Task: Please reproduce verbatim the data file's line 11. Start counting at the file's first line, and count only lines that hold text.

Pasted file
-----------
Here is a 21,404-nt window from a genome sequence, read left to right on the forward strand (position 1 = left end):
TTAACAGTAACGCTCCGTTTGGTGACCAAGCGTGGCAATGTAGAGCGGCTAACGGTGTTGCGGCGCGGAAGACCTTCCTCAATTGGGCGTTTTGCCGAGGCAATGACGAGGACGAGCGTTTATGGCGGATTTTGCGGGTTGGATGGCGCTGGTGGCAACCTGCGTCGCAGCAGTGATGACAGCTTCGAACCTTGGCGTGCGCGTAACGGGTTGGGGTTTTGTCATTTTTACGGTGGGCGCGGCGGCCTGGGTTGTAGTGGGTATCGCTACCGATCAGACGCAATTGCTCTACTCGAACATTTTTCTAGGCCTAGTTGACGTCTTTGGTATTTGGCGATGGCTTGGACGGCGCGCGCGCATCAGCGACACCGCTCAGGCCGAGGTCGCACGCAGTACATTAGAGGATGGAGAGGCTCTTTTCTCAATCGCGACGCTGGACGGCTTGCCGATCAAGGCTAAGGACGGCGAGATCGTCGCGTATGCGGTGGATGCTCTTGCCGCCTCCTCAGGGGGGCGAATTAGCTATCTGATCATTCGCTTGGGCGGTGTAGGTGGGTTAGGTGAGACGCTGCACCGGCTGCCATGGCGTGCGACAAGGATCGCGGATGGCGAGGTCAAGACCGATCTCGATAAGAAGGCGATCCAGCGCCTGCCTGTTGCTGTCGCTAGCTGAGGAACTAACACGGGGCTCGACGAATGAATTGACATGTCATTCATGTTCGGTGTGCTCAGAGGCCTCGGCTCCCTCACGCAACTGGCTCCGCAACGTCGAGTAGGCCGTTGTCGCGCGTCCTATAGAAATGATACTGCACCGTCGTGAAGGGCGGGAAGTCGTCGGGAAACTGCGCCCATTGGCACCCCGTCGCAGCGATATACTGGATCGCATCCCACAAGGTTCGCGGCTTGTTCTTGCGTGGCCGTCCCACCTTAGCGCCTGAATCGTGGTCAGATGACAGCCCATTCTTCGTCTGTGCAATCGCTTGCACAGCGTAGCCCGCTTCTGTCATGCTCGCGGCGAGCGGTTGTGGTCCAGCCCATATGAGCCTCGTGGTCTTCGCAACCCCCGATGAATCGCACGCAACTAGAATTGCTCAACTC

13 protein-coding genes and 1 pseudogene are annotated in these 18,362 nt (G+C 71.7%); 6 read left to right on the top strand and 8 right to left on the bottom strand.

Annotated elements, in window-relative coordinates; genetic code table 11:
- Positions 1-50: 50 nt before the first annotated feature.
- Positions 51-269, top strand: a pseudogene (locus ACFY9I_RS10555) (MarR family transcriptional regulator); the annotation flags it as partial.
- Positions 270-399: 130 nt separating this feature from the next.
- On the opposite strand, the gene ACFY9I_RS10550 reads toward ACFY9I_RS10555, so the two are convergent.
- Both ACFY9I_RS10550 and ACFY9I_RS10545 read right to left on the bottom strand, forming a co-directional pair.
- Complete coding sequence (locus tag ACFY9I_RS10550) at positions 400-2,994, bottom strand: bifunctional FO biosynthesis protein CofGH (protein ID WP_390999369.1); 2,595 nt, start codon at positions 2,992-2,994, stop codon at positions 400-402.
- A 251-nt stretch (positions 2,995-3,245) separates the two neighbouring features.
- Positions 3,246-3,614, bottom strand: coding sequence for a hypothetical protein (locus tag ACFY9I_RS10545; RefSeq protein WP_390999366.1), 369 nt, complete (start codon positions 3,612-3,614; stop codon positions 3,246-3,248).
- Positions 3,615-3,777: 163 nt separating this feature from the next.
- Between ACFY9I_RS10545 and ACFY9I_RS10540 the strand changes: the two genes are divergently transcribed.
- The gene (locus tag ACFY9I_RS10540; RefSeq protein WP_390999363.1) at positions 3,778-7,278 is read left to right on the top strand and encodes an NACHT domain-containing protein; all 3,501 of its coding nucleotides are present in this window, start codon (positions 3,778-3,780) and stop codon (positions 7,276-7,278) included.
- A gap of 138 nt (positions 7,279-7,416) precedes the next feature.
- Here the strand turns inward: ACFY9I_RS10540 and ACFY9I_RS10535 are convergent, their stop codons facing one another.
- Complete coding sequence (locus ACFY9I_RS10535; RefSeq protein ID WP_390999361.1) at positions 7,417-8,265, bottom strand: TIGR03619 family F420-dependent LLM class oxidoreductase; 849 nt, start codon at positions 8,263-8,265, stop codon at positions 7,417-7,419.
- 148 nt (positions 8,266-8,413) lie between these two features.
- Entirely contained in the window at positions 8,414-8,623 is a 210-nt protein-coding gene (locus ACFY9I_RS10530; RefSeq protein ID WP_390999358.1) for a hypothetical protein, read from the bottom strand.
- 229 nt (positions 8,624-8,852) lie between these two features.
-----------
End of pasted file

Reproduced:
- A 251-nt stretch (positions 2,995-3,245) separates the two neighbouring features.